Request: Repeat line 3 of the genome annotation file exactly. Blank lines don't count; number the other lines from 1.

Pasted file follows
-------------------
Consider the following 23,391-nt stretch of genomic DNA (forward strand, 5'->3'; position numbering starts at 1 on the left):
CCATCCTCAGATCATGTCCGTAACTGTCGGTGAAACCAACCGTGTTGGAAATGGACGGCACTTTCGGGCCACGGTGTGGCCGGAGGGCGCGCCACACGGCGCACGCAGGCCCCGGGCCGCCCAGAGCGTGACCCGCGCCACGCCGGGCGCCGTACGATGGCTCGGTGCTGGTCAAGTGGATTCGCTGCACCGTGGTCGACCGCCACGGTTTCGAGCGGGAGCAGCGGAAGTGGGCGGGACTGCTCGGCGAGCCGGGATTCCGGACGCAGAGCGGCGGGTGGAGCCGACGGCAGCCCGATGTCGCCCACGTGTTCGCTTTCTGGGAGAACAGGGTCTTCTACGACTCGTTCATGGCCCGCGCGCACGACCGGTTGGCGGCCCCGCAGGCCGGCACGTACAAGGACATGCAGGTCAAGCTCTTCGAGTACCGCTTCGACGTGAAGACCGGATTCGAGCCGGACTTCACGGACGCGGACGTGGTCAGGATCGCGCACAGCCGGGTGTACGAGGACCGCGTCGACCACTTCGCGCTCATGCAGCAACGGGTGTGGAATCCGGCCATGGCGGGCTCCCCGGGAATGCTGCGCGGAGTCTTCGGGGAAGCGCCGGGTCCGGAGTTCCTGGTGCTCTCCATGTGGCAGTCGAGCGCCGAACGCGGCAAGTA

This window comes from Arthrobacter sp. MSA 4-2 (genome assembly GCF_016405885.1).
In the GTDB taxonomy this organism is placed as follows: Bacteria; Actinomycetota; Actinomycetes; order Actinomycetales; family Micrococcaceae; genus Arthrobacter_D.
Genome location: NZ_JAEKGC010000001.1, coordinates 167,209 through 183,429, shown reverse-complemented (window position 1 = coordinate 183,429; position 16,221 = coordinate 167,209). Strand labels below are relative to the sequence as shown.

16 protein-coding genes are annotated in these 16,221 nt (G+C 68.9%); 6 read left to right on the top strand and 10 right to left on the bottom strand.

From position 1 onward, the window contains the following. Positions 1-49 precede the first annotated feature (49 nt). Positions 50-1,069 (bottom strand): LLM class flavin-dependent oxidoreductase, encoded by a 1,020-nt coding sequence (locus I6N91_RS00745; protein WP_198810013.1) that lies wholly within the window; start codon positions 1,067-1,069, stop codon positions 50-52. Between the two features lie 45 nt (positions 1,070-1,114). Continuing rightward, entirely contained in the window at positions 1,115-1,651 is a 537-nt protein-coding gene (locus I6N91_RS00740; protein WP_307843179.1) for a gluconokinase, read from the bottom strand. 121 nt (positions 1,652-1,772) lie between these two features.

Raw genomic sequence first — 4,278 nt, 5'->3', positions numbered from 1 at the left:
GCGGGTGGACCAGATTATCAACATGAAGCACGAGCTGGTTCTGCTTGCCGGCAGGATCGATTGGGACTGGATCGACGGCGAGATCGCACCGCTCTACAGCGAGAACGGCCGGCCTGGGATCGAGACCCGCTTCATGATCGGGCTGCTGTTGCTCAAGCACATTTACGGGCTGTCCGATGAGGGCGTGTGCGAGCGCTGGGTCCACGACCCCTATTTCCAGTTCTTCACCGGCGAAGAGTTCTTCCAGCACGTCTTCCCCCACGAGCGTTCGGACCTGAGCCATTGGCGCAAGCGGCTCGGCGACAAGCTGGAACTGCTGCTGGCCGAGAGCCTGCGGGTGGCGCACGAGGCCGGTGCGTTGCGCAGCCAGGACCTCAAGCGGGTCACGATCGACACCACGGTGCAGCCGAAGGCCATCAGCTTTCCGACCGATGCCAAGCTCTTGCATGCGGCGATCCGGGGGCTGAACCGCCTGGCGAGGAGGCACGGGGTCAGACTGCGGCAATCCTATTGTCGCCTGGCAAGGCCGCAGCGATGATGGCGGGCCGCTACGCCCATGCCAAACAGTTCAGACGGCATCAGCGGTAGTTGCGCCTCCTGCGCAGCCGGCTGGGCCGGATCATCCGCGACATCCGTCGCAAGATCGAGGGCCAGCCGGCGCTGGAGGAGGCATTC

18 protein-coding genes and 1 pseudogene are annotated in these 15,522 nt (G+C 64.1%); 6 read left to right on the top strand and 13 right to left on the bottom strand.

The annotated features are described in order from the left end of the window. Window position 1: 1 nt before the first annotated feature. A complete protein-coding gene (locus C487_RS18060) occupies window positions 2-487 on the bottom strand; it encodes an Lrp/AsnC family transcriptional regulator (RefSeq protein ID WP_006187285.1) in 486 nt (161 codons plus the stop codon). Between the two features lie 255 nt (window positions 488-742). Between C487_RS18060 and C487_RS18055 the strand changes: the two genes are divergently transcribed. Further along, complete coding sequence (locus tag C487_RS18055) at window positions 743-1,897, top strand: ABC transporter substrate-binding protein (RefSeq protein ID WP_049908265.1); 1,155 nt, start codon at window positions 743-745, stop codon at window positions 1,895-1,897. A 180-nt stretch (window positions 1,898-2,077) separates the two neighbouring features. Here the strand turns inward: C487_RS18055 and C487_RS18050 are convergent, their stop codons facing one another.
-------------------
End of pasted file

This window comes from Arthrobacter sp. MSA 4-2 (genome assembly GCF_016405885.1).